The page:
Just keep moving, even if it's only a few steps. That's what Robert learned is a key to helping his low back pain.
"I discovered that what you have to do is this: You do as much as you can."
Robert has been suffering with low back pain for more than 15 years. There have been several times when his back went out and he couldn't move off the couch for a while.
But over the years he's learned that getting active helps—a lot. And that's important, because he's a drug counselor, and his clients need him to be there for them.
The last time his back went out, he went to a friend who is a chiropractor.
"He was really good about getting me to do some strengthening exercises for the lower abs and lower back," Robert, now 45, says. "And he got me to the point where I could manage it at home."
Exercise was the key
Robert hasn't been back to the chiropractor for almost 3 years, not even after he hurt his back mowing the lawn last summer. He was out of commission for a few days, but "I got back into shape within about a week and a half,"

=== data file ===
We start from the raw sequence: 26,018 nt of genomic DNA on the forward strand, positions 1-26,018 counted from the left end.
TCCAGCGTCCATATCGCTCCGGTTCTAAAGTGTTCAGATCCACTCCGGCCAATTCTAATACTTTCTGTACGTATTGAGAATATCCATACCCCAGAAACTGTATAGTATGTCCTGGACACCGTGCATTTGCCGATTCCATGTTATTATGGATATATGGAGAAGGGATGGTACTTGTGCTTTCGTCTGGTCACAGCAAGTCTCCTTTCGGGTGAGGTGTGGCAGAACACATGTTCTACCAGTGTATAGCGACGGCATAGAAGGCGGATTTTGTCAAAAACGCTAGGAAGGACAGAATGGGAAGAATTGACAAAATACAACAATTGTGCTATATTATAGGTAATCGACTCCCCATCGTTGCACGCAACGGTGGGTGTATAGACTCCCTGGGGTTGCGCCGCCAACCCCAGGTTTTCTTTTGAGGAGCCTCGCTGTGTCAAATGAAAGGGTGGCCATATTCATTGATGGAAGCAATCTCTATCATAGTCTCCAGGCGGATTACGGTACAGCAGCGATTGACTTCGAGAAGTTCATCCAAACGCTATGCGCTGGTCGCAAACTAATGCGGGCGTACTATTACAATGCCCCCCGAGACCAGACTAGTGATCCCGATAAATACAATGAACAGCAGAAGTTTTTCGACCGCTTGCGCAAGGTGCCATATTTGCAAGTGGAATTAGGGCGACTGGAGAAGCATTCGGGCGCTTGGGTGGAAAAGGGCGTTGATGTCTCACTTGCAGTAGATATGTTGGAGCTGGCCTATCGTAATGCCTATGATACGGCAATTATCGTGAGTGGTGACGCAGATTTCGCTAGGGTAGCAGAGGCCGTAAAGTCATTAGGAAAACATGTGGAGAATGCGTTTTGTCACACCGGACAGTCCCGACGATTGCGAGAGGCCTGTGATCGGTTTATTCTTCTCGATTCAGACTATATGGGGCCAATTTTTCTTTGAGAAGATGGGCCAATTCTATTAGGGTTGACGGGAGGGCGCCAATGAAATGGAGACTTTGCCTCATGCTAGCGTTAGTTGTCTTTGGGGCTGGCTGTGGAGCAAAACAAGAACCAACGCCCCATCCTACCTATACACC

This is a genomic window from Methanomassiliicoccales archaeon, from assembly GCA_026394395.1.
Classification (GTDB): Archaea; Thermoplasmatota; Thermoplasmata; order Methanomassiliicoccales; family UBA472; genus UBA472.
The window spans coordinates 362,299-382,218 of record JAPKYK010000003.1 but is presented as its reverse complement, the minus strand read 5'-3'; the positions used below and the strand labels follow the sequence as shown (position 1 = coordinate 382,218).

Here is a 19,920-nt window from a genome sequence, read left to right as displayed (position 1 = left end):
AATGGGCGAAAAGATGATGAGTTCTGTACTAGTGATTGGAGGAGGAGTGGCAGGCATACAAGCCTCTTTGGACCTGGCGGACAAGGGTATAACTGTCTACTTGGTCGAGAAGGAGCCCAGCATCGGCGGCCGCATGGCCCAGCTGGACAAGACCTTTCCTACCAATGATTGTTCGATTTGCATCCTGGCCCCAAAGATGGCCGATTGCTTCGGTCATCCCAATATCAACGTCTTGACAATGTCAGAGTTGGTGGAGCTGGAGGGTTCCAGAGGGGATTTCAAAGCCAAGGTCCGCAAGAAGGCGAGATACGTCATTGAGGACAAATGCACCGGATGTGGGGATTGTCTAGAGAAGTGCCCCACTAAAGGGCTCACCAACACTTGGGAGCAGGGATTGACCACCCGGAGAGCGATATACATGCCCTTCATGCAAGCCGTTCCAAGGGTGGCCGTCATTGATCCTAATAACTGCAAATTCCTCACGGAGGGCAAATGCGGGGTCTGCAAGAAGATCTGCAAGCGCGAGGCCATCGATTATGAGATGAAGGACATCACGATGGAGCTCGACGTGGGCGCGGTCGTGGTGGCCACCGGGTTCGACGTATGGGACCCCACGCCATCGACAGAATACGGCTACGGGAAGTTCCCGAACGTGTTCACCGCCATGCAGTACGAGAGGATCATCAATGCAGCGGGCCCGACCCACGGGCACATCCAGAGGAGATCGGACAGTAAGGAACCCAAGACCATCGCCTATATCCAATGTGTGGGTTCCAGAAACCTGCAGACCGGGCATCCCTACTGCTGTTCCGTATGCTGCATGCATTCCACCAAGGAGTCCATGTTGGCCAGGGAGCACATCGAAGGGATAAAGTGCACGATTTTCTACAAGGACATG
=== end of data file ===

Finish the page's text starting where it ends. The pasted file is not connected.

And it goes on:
"I started out with icing my back, and alternating ice and heat, because that's what my chiropractor had me do before. Plus I'd do some stretches and some of the exercises that he had given me," Robert says.
"I did a couple days of that. On day three, I started to add some walking and some more exercise into my routine again. And then I really recovered quickly."
When his back starts to bother him, he realizes that he's been slacking off on his exercise routine. "So I start doing them again and then I'll feel better."
One step at a time
Now Robert is trying to make exercising a daily habit. His goal is to do his exercises every morning before breakfast and to take a half-hour walk every evening. But on the days he just doesn't feel like it, he doesn't beat himself up.